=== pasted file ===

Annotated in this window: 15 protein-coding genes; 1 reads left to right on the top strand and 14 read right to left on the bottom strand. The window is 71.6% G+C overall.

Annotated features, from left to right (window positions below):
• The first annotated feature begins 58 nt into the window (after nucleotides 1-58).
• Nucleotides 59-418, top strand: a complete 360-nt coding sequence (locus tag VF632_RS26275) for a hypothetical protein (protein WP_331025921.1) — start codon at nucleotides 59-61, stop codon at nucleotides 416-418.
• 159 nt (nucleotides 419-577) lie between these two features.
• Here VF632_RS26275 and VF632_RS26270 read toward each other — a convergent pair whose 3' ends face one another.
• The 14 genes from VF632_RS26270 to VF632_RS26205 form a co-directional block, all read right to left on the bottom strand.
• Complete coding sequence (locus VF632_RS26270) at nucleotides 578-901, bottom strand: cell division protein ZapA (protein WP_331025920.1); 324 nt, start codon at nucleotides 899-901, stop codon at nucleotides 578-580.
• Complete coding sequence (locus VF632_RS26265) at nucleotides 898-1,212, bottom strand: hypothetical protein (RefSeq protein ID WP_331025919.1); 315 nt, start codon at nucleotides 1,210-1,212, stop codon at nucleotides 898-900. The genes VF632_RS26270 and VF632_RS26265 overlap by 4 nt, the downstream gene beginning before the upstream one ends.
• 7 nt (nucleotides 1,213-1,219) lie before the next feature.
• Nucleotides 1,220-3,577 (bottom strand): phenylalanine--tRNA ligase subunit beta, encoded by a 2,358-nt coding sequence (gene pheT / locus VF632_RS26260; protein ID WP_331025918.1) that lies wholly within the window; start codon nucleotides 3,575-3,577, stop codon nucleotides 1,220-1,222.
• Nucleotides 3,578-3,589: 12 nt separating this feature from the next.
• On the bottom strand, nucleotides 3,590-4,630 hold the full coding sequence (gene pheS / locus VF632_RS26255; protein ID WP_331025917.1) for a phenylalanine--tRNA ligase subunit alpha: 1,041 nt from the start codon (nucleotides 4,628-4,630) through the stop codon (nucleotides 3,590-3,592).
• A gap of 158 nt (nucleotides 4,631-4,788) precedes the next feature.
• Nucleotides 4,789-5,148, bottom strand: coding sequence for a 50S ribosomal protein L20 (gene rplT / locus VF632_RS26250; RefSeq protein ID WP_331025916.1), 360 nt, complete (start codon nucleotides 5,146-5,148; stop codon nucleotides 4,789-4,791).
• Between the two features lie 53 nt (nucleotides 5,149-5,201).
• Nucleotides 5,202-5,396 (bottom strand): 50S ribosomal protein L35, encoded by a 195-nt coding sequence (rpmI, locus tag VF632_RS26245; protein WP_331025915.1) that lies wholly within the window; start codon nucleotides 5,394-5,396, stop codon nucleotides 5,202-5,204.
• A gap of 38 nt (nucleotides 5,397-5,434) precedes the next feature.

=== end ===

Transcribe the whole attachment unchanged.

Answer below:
Annotated in this window: 15 protein-coding genes; 1 reads left to right on the top strand and 14 read right to left on the bottom strand. The window is 71.6% G+C overall.

Annotated features, from left to right (window positions below):
• The first annotated feature begins 58 nt into the window (after nucleotides 1-58).
• Nucleotides 59-418, top strand: a complete 360-nt coding sequence (locus tag VF632_RS26275) for a hypothetical protein (protein WP_331025921.1) — start codon at nucleotides 59-61, stop codon at nucleotides 416-418.
• 159 nt (nucleotides 419-577) lie between these two features.
• Here VF632_RS26275 and VF632_RS26270 read toward each other — a convergent pair whose 3' ends face one another.
• The 14 genes from VF632_RS26270 to VF632_RS26205 form a co-directional block, all read right to left on the bottom strand.
• Complete coding sequence (locus VF632_RS26270) at nucleotides 578-901, bottom strand: cell division protein ZapA (protein WP_331025920.1); 324 nt, start codon at nucleotides 899-901, stop codon at nucleotides 578-580.
• Complete coding sequence (locus VF632_RS26265) at nucleotides 898-1,212, bottom strand: hypothetical protein (RefSeq protein ID WP_331025919.1); 315 nt, start codon at nucleotides 1,210-1,212, stop codon at nucleotides 898-900. The genes VF632_RS26270 and VF632_RS26265 overlap by 4 nt, the downstream gene beginning before the upstream one ends.
• 7 nt (nucleotides 1,213-1,219) lie before the next feature.
• Nucleotides 1,220-3,577 (bottom strand): phenylalanine--tRNA ligase subunit beta, encoded by a 2,358-nt coding sequence (gene pheT / locus VF632_RS26260; protein ID WP_331025918.1) that lies wholly within the window; start codon nucleotides 3,575-3,577, stop codon nucleotides 1,220-1,222.
• Nucleotides 3,578-3,589: 12 nt separating this feature from the next.
• On the bottom strand, nucleotides 3,590-4,630 hold the full coding sequence (gene pheS / locus VF632_RS26255; protein ID WP_331025917.1) for a phenylalanine--tRNA ligase subunit alpha: 1,041 nt from the start codon (nucleotides 4,628-4,630) through the stop codon (nucleotides 3,590-3,592).
• A gap of 158 nt (nucleotides 4,631-4,788) precedes the next feature.
• Nucleotides 4,789-5,148, bottom strand: coding sequence for a 50S ribosomal protein L20 (gene rplT / locus VF632_RS26250; RefSeq protein ID WP_331025916.1), 360 nt, complete (start codon nucleotides 5,146-5,148; stop codon nucleotides 4,789-4,791).
• Between the two features lie 53 nt (nucleotides 5,149-5,201).
• Nucleotides 5,202-5,396 (bottom strand): 50S ribosomal protein L35, encoded by a 195-nt coding sequence (rpmI, locus tag VF632_RS26245; protein WP_331025915.1) that lies wholly within the window; start codon nucleotides 5,394-5,396, stop codon nucleotides 5,202-5,204.
• A gap of 38 nt (nucleotides 5,397-5,434) precedes the next feature.